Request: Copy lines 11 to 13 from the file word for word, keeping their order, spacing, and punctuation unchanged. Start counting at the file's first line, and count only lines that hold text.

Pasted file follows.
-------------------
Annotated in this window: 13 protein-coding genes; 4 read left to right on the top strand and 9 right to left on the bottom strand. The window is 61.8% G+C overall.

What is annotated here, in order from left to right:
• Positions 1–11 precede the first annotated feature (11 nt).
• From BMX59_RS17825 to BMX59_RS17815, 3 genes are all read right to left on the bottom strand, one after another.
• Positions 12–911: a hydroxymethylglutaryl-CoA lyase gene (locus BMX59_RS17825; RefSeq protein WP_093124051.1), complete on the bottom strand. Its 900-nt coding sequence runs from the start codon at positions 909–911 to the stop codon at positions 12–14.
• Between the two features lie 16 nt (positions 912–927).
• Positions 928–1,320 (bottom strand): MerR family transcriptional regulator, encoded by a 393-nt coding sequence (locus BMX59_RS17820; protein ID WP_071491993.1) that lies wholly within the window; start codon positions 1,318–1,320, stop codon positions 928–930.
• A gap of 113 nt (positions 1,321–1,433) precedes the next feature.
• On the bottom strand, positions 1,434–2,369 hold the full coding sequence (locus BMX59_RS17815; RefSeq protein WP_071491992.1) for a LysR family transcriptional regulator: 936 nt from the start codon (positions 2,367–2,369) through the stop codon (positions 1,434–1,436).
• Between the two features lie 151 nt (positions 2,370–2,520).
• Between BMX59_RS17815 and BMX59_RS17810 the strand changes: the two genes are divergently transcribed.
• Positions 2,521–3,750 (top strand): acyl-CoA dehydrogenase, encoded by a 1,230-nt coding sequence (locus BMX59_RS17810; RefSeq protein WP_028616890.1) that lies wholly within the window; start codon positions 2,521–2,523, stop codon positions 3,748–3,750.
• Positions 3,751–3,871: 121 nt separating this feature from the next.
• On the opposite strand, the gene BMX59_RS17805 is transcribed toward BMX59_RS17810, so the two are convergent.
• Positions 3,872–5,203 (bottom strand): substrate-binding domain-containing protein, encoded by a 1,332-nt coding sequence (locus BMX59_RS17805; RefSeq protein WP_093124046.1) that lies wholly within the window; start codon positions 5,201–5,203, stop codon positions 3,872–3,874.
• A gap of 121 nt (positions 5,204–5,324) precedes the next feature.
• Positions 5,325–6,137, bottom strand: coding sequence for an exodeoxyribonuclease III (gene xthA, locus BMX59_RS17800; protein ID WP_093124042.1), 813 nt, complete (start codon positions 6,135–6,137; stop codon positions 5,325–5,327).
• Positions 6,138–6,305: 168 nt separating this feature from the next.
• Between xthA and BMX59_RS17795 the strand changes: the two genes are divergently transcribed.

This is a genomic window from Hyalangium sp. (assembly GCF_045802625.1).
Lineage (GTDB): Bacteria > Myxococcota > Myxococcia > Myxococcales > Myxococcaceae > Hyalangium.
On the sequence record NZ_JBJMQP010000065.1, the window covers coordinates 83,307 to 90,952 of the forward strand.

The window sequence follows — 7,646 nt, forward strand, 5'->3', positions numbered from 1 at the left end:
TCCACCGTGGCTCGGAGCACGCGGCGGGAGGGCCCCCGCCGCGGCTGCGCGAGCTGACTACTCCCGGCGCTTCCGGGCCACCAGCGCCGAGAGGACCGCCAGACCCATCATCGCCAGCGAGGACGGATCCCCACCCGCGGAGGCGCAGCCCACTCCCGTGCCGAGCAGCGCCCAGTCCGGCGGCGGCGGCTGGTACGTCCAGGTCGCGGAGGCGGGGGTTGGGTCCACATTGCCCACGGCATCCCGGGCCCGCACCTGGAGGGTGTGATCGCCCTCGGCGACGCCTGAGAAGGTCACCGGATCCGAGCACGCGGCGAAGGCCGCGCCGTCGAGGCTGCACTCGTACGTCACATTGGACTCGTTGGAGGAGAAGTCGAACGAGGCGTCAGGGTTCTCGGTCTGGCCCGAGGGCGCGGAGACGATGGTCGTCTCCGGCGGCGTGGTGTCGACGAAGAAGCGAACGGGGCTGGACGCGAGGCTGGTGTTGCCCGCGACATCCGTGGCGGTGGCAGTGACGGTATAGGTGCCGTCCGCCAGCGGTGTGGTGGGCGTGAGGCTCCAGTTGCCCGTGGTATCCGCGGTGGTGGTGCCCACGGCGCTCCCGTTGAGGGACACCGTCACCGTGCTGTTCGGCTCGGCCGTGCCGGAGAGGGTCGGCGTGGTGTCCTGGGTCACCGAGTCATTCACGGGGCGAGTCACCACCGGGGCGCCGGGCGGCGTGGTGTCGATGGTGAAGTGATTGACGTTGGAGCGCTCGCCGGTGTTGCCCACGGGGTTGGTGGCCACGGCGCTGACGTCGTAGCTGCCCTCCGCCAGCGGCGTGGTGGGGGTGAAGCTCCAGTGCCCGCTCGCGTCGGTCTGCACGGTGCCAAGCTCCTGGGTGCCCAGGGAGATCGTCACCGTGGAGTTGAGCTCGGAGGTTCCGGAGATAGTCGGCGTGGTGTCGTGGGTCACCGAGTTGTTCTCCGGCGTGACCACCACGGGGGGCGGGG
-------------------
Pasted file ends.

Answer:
• Between BMX59_RS17815 and BMX59_RS17810 the strand changes: the two genes are divergently transcribed.
• Positions 2,521–3,750 (top strand): acyl-CoA dehydrogenase, encoded by a 1,230-nt coding sequence (locus BMX59_RS17810; RefSeq protein WP_028616890.1) that lies wholly within the window; start codon positions 2,521–2,523, stop codon positions 3,748–3,750.
• Positions 3,751–3,871: 121 nt separating this feature from the next.